Courtesy of the Department of Natural Resources page on parks and recreation.
The Department of Natural Resources (DNR) has issued an incidental take notice for an endangered snake species in Racine. Workers are currently replacing existing historic structures on a bridge, as well as upgrading the roadways.
Incidental take refers to the unintentional taking, or loss of individual animals or plants which are classified as endangered or threatened species. The DNR offers the public a period to comment on the proposed activity for the public review and public comment before final approval of the project.
In this case, the queensnake (regina septemvittata) has been confirmed as having populations in and around the construction site. “Department staff concluded that the proposed project will minimize the impacts to the species by adhering to conservation measures and is not likely to jeopardize the continued existence and recovery of the state population of the species,” a DNR press release reads.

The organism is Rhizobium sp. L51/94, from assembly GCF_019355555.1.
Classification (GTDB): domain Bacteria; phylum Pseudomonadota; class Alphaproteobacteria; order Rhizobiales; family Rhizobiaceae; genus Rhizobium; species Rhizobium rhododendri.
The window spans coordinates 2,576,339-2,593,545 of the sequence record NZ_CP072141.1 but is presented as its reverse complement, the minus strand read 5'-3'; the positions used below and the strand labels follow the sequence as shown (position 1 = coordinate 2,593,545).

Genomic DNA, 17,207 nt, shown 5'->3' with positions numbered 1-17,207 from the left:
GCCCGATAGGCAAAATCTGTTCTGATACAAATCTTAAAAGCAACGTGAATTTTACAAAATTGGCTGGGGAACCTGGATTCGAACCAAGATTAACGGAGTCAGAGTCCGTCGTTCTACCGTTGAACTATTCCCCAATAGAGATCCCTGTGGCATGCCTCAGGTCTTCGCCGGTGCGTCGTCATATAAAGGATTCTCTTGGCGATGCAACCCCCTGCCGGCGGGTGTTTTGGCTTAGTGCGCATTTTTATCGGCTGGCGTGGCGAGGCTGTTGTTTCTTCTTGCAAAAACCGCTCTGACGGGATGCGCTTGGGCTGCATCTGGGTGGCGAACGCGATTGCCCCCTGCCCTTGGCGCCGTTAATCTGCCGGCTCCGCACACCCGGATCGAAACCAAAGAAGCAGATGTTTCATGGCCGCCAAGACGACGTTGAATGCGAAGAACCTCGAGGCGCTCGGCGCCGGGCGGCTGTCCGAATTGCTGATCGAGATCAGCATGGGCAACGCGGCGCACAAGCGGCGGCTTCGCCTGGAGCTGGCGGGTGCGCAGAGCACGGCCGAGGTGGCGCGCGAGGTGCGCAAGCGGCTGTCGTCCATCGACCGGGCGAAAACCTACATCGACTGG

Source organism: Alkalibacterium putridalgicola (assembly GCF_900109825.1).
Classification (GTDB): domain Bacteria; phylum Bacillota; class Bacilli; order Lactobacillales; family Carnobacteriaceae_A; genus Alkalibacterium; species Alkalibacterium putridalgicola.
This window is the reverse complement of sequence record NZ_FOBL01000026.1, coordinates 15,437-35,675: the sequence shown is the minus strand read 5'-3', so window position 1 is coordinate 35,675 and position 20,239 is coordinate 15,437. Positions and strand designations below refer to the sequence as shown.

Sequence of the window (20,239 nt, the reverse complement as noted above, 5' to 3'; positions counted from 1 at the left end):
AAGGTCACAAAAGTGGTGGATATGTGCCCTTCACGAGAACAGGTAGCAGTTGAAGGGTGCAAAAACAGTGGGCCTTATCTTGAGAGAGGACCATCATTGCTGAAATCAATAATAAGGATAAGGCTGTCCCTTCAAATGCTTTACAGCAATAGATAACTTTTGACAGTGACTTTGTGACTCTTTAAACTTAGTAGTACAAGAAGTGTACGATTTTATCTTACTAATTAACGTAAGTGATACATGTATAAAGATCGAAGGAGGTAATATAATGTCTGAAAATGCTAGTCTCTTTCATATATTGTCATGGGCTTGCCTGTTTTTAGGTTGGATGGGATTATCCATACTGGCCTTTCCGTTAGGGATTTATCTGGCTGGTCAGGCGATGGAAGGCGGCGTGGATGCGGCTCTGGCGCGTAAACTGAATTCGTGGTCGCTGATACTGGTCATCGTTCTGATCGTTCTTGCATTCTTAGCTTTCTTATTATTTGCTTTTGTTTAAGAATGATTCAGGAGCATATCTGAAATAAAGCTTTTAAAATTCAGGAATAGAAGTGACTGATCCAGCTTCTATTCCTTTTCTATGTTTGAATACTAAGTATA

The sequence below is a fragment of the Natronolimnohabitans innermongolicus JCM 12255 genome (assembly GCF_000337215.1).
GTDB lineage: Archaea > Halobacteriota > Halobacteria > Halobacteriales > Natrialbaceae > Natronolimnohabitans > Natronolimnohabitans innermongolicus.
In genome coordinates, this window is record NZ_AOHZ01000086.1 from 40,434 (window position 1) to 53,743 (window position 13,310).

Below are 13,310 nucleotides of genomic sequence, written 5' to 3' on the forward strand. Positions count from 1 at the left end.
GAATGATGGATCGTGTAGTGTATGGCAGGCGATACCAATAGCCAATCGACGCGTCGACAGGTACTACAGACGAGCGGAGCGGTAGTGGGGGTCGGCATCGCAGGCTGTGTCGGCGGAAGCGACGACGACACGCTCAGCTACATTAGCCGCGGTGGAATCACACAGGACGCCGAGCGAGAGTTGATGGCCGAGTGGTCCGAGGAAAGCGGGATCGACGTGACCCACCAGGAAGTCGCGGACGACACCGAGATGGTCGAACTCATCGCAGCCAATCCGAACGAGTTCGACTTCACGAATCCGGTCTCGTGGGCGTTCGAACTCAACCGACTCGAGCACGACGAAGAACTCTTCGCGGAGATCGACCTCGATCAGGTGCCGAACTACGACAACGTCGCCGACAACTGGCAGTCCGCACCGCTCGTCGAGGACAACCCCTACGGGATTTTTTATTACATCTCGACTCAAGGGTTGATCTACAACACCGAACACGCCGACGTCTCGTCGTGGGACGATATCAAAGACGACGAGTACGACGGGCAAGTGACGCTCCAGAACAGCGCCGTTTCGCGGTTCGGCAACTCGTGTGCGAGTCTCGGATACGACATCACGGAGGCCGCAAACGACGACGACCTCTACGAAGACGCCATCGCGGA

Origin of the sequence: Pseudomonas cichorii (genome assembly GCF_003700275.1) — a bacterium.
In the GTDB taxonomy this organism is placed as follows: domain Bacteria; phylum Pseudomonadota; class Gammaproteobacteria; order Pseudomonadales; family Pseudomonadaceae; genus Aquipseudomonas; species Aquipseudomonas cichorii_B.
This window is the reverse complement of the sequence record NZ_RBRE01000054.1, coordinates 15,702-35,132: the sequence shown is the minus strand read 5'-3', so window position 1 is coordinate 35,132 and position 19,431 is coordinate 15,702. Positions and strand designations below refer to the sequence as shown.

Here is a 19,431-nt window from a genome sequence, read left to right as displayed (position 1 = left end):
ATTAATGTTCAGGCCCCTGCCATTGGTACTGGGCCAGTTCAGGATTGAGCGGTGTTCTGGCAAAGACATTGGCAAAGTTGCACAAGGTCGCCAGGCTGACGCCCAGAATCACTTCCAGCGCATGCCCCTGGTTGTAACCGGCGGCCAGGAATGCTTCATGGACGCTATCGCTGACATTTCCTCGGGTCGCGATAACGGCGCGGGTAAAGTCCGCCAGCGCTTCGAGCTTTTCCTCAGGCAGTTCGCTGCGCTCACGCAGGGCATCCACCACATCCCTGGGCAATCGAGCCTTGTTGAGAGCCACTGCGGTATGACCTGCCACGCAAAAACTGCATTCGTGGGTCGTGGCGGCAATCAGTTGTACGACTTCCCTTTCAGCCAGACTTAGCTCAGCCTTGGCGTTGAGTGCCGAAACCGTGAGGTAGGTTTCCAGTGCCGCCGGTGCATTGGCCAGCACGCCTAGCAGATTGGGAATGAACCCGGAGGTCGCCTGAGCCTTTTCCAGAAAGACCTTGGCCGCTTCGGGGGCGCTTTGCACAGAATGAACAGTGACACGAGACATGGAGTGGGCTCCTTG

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Queensnakes prefer areas near warm-water streams and small rivers. The species eats crayfish and needs theseenvironments to follow prey items. Over winter, the snakes will wait out the harsh months in crayfish burrows, but also will dwell in cracked bridges, old dams, and seawalls. Most active from April through October, the species breeds from mid-May to mid-June. So we just missed its breeding cycle.
Nevertheless, the project poses risks to the queensnakes known to live around the Racine bridge project. Queensnakes are concentrated over eight southeastern Wisconsin counties. Although the species is listed as endangered by the state, it does not have a federal status.
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